Blair Horner: The Opening Of The 2014 Session
This week, Governor Cuomo unveils his plans for the 2014 legislative session. The State of the State allows the executive a unique opportunity to command public attention and to mobilize support for his proposals. Typically, a State of the State address in the first year of any Administration focuses on the need for changes and reforms. As the governor over time comes to represent the status quo, his or her rhetoric changes and the State of the State becomes a vehicle to extol the achievements of the Administration and to build on the image the governor is trying to project.
Governor Cuomo's State of the State addresses has been no different.
His first State of the State address devoted considerable time to his plans to reform New York: proposals to reform campaign finance and ethics laws as well as offering plans to make government more open and accountable. The governor proposed that government itself would be reformed and restructured. He called for the creation of a reorganization commission with the authority to consolidate and update the structure of state government -- starting with the merger of the insurance and banking regulatory agencies. He argued that the structure of New York's government has remained essentially unchanged since the early 1900s.
And while he was successful in merging the Insurance and Banking agencies into one agency, the governor has increasingly created new commissions and tasks forces to drive his agenda -- groups to reform Medicaid, reduce local government mandates, and investigate corruption are among the most notable examples.
The amount of time that the governor discusses reforms to change Albany's politics has reduced over the three years of his State of the State addresses. What was once a central part of his message was reduced to a couple of paragraphs in his 2013 address.
Yet, Albany’s problems have remained, despite what the governor discusses in his messages. His agreements on ethics and redistricting reforms have been, at best, insignificant -- at worst opportunities that were squandered.
Lawmakers are still getting indicted, are still involved in scandals. Making decisions in secret is still Albany's preferred method of policymaking. Well-connected lobbyists and big money donors still reign supreme over the public interest.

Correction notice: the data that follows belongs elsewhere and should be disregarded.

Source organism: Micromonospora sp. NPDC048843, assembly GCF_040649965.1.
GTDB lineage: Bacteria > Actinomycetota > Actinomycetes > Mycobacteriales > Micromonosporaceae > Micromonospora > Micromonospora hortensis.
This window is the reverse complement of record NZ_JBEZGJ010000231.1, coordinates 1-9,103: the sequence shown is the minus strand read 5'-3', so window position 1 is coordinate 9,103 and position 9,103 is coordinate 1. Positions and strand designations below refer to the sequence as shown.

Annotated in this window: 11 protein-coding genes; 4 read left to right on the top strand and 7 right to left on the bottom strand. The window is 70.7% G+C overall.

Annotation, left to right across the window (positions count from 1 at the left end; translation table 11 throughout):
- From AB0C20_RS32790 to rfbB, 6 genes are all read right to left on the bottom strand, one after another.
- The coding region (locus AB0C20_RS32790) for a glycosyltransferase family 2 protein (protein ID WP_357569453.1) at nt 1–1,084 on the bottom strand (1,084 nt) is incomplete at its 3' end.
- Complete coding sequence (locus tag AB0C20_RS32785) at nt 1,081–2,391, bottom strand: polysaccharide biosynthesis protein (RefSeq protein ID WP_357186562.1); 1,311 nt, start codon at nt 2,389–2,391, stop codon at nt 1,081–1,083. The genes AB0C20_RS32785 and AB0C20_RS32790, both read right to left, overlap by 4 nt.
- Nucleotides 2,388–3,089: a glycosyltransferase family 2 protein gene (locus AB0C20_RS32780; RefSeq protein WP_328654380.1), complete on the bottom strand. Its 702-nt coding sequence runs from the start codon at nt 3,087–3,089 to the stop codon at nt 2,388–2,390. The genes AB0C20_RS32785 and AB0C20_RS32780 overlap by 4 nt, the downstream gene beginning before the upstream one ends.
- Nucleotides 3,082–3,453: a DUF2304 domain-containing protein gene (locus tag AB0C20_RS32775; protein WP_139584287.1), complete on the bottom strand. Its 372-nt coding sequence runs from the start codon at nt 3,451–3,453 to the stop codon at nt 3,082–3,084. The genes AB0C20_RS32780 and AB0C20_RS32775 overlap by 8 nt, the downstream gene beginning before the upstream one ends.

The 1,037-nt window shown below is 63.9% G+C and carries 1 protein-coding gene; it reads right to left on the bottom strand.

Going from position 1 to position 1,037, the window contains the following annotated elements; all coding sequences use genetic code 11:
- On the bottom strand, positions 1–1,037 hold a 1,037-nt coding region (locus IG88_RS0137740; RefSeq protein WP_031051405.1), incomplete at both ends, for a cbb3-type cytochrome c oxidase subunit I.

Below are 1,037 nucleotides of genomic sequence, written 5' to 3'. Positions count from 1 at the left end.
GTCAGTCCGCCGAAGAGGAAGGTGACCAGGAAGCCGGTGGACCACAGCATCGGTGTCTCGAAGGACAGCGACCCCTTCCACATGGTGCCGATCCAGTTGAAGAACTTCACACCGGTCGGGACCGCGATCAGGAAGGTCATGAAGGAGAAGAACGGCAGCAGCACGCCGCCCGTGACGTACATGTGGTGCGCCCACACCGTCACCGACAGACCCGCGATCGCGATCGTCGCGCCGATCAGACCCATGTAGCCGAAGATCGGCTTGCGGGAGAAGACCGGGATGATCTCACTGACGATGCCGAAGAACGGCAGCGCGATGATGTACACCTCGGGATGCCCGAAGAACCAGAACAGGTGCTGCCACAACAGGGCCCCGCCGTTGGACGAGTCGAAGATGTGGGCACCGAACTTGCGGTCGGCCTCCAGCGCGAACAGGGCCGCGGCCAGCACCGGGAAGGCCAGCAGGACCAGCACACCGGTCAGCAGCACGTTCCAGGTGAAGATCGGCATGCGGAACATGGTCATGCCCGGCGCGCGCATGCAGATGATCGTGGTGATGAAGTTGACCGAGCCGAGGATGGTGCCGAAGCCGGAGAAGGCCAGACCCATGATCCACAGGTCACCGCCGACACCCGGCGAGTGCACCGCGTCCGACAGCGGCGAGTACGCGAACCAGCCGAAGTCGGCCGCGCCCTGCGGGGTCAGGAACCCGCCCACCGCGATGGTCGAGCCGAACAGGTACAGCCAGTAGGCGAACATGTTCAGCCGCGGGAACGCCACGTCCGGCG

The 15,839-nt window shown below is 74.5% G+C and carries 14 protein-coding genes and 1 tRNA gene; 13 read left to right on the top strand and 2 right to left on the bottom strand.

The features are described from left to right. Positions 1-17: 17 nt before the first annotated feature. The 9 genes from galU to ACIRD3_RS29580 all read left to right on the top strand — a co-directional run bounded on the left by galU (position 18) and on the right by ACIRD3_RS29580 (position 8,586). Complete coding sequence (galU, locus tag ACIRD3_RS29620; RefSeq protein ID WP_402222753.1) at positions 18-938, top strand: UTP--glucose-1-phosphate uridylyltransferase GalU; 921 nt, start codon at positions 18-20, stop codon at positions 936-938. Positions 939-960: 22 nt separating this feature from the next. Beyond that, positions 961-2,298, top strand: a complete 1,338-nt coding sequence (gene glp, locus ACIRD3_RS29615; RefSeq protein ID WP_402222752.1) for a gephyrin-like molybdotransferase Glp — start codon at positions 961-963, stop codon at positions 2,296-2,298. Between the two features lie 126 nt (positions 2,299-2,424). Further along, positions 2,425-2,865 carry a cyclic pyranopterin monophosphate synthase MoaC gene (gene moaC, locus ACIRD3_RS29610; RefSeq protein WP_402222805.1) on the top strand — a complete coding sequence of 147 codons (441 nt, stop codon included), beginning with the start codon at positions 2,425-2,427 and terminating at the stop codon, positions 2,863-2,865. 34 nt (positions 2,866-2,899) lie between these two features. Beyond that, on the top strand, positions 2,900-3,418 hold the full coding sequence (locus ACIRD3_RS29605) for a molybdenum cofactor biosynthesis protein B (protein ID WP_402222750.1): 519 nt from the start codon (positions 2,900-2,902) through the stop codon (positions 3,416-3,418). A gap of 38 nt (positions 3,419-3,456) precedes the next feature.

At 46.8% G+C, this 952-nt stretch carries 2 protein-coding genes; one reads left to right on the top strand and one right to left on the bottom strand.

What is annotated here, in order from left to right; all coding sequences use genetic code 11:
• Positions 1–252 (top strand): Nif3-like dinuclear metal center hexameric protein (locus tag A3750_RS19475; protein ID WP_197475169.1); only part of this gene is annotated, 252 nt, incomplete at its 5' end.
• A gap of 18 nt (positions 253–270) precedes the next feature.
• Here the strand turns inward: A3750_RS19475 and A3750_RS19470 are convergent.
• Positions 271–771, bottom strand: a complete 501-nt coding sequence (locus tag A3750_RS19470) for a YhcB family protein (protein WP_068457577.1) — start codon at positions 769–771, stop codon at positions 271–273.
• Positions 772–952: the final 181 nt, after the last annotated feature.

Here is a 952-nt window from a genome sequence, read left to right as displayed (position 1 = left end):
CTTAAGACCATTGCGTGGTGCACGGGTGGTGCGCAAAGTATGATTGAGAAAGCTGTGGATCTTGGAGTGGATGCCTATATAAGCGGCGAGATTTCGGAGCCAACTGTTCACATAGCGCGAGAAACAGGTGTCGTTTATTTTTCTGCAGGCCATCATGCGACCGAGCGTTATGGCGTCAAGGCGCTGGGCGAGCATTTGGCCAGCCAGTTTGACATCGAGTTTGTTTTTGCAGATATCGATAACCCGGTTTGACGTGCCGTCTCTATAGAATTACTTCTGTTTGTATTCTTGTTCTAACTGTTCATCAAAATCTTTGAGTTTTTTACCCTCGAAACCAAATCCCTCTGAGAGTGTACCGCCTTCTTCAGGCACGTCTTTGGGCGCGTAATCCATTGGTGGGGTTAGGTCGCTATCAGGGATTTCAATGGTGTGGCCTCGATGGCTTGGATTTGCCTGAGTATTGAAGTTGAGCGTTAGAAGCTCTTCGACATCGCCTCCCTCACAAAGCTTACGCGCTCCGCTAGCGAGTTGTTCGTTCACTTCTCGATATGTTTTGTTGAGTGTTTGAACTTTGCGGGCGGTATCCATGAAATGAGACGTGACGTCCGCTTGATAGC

In short, Albany -- while perhaps more efficient -- hasn't changed much.
But 2014 should be different. The findings of the Moreland Commission Investigating Public Corruption's report found serious ethical problems plaguing Albany. And the conga dance of lawmakers facing investigations continues -- with over 30 either convicted, indicted or under investigation over the past few years.
Since the governor, the attorney general, the comptroller and all state legislators face the voters this November, it is reasonable that they would want to offer fresh evidence of changes for the better in Albany. If history is any guide however, decisionmakers will look to enact changes that do little to fundamentally change Albany, but which give them the maximum political cover from voter wrath.
The governor's State of the State message offers voters the first real evidence that Albany’s political elite is looking to fundamentally change. For three years, the governor called for campaign finance changes and it is likely he will again. But does he frame the issue as a litmus test to measure success for the session, or does he describe it as his wish for reform?
But what about changes to the state's ethics laws? The state's chief ethics watchdogs -- the Joint Commission on Public Ethics and the Legislative Ethics Commission -- are both viewed as agencies that were designed by Albany's political leadership to be beholden to them, not independent entities that enforce the law without fear or favor. What will the governor propose as an overhaul in this area?
Will the governor admit that the redistricting deal he cut two years ago was also fundamentally flawed and changes are needed? Will he offer a new vision of open government -- one in which the public can better monitor its own public servants? Secrecy empowers only Albany’s lobbyists, not the public.
With both the State of the State message and the introduction of the governor's proposed budget in a couple of weeks, voters will get the first tangible evidence of whether Albany is really trying to change its ways, or if changes are more rhetorical than real.
Blair Horner is the Legislative Director of the New York Public Interest Research Group.
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